Petrol prices on fire: Rates in India now more than China, Australia
The almost incessant hikes in petrol prices over the past two weeks have pushed petrol rates across the country to new highs. While the volatile crude oil price in the international market has meant that rates of the fuel in most parts of the world has gone up, recent data shows that India has now overtaken some other countries which mostly always had more expensive per-litre price of petrol.
The latest data from Globalpetrolprice.com - dated April 4 - shows that on average, a lire of petrol costs $1.487 in India (around ₹112.24). This is a jump from the average of around $1.356 or ₹102.35 from late March. At these rates, India was still a more affordable place to buy a litre of petrol than countries like China, Australia and South Africa.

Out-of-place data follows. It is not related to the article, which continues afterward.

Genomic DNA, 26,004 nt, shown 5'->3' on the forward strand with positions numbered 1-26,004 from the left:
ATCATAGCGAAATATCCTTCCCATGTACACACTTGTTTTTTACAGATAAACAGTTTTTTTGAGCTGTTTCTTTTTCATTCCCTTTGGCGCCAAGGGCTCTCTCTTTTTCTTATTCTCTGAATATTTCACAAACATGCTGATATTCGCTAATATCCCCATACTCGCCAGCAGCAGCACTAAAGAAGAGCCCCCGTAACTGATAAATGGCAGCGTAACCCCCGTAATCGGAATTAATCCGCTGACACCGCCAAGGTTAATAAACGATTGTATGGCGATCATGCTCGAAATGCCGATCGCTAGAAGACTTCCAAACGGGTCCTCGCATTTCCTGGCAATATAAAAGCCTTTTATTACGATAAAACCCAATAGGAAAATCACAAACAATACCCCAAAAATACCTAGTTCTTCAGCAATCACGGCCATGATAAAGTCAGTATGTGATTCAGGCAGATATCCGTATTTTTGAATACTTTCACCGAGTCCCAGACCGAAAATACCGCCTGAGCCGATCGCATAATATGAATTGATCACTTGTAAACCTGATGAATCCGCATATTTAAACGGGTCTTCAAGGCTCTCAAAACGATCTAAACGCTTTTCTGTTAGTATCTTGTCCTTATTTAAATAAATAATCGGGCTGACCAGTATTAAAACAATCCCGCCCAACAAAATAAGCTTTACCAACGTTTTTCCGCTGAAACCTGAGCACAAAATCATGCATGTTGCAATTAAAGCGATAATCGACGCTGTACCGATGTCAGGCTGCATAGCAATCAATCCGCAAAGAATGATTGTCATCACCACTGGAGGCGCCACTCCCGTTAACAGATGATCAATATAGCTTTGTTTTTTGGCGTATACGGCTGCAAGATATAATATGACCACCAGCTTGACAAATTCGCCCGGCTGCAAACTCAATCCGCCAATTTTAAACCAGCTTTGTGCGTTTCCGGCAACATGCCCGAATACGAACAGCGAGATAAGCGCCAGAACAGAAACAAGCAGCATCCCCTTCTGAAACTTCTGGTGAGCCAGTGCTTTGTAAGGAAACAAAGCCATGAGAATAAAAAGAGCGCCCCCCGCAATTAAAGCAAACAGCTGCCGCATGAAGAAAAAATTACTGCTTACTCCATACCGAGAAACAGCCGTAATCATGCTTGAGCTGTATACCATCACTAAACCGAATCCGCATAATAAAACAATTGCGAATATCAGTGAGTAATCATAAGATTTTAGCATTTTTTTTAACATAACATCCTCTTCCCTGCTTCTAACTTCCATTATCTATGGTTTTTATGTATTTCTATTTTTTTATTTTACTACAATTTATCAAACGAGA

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The same data shows that a lire of petrol in China at present costs an average of $1.474 (around ₹111.25). In Australia, it is at $1.459 (around ₹110.12) and $1.480 (around ₹111.71) in South Africa. As far as the sub-continent is concerned, India was anyway the most-expensive place for each litre of petrol when compared to countries like Nepal, Bhutan, Bangladesh, Pakistan and even crisis-hit Sri Lanka.
The average per-lire cost of petrol across the world is currently at around $1.36 or ₹102.65. But while the global average is indeed significantly higher when compared to rates just a few short months ago, fuel prices in India are also subjected to a number of taxes, levies and cess. In fact, the taxes on petrol and diesel in India is higher than anywhere else in the world.
The Indian government has blamed the international crude oil prices and the Russia-Ukraine conflict for supply-related challenges. Political parties have also been bickering about reducing central and state taxes, depending on which party is in power where. But economists continue to sound the alarm bell as the current trend of rising prices is more than likely to create inflationary pressures while obviously hitting personal budget of people at large.